Tuesday, 17 September 2013

Dublin Day 1 - Meeting a Feeble, Love Locks and Molly Malone's shiny 'Cockles'

My long weekend in Dublin began on Friday 13th with a morning flight from Heathrow. I don't believe in any superstitious twaddle but even my normally sceptical mind was challenged by the various obstacles put in my way, most notably the appallingly-sequenced traffic lights at the M4 interchange roundabout. I was stuck in a queue for over an hour. Thankfully, I'd had the foresight to book myself in online so when I finally got to the airport, I could do a quick dash - well, as quick as having to pass through security allows - to my gate. A pleasant and uneventful flight time of 50 minutes later (British Airways - I've never had a bad time with them) and I was in Dublin. And, contrary to expectations, the Emerald Isle was enjoying glorious sunshine rather than rain.

I've been to Ireland quite a few times and it's rained every time. I guess, like my native Cornwall, it's because it's the first sizeable lump of land the rain clouds encounter after their trip across the sea from America. It's like being on a long drive when you're desperate for a wee; you take the first opportunity you find to offload. But not today! All was sunny and warm and I booked into my hotel in the Liffey Valley and took a bus ride into Dublin city.

Something that seems to be quite common over there is the tradition of 'love locks'; leaving a padlock with your name and that of a loved one on display. These were all clustered on the footbridge over the M50 motorway that I had to cross to get to the bus stop. There must have been, at a quick estimate, about 200 of them all clipped to the safety mesh. Many had obviously been there for a while as they were very rusty and the names had been weathered away.

Arriving in Dublin, I decided to have a bit of a walkabout - or, at least, as much of a walkabout as I could stand with my still swollen and troublesome foot. I started off, as many do, in the Historic Quarter that takes in the Grafton Street and Stephen Street shopping areas and the more Bohemian Temple Bar area.

There were lots of street performers - live music, magic and living statues particularly - and this group (above) were great fun. The big shopping Centre at Stephens Green had a great art gallery - The Green Gallery - upstairs and I was much taken with the work of Dublin-based Jonathan Knuttel whose cartoony style has some resonance with the sort of work I do. Here are some examples:

He's pretty popular - his larger canvasses, like those above, were on sale for €2,500 and even the smaller pieces were selling at €950. There's a larger one of his works at Dublin airport and he's handled by several galleries. I just loved the humour, the mix of paint textures and colours. You can see the textures more in this blow-up of Sushi by the Sea and one of his cat paintings:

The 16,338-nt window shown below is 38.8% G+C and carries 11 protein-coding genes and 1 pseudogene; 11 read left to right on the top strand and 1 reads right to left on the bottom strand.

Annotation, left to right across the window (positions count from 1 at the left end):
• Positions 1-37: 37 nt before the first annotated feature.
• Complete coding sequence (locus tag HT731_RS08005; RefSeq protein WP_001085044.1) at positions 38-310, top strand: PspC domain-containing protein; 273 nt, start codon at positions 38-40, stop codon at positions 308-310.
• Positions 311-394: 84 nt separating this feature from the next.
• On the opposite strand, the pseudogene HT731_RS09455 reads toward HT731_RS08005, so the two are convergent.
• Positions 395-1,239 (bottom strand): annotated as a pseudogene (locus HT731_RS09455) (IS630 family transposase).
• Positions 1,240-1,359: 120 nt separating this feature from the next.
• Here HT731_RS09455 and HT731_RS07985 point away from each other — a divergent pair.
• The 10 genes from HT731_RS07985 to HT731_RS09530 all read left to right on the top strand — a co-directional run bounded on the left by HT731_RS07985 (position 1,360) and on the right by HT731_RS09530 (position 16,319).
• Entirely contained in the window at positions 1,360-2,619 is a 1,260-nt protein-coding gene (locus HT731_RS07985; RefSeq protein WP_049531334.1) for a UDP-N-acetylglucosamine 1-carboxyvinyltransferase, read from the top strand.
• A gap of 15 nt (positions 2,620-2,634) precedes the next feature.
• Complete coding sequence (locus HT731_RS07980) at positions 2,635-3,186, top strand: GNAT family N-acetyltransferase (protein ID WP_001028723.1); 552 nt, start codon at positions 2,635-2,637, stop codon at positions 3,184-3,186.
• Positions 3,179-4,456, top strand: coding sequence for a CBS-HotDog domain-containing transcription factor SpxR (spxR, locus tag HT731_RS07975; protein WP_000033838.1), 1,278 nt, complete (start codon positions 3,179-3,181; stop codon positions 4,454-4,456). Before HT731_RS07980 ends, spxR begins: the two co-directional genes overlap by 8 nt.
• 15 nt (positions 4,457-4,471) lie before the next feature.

The shopping centre was also hosting a group of artworks by Frank O'Dea for Dublin Fashion Week. I couldn't help noticing that the central figure's hands were on the wrong arms. Bad installation or a prank by locals?


Then it was on into Temple Bar, which has lots of small art galleries, some great pubs and restaurants and plenty of live music. I had a good old wander about and then settled in at the Ha'penny Bridge Inn by the river Liffey for several pints of Smithwick's Pale.

I bumped into New Zealand film director Danny Mulheron in the pub. He directed the 2012 horror comedy Fresh Meat and played the hippopotamus thing in Peter Jackson's Meet the Feebles, for which he was nominated for an award for 'best female character'. A really nice guy - we chatted for ages. Bizarrely, his best mate is the actor Mark Mitchinson, brother of my friend and QI colleague John Mitchinson ... who is also co-founder of Unbound, the publishers of my new book, which is all about curious connections. See? Everything really is joined up.

Incidentally, the whole 'love locks' thing I mentioned at the start is an issue in Dublin too as they keep appearing in large numbers on the many bridges over the Liffey; so much so that the council has been cutting them off for reasons of 'aesthetics and structural integrity'. Hmmm. More on the story here.

The day ended with a good meal at the Clarendon Bar and a last leisurely stroll around the city as the light faded. It's then, on the junction of Grafton Street and Suffolk Street, I came upon the statue of one of Dublin's more famous characters, sweet Molly Malone of 'cockles and mussels alive alive-o' fame.

The 'Tart with the Cart' or the 'Dolly with the Trolley', as she's known locally, was sculpted in 1988 by Jeanne Rynhart and is nicely done although Molly's head is way too large for her body. Maybe it was to make her head larger than her breasts which are rather prodigious and fairly spilling out of her bronze blouse. Apparently, the justification for this is that 'women breastfed publicly in Molly's time, breasts were popped out all over the place.' Hmm. All I know is that they are shinier than any other part of the statue so I guess they get 'polished' a lot. Anyway, if you want to know more, you can read about Molly Malone here for starters.

So that was Dublin Day 1. Day 2 (Saturday) and Day 3 consisted of International Colgan Day (see previous post) and visits to Lucan and Dublin, including the Guinness Brewery. More of that next blogpost.

All photos (c) Stevyn Colgan bar Molly Malone statue which is (c) 'Paddy' of  Paddy's Wagon (because my twilight photo was shite).

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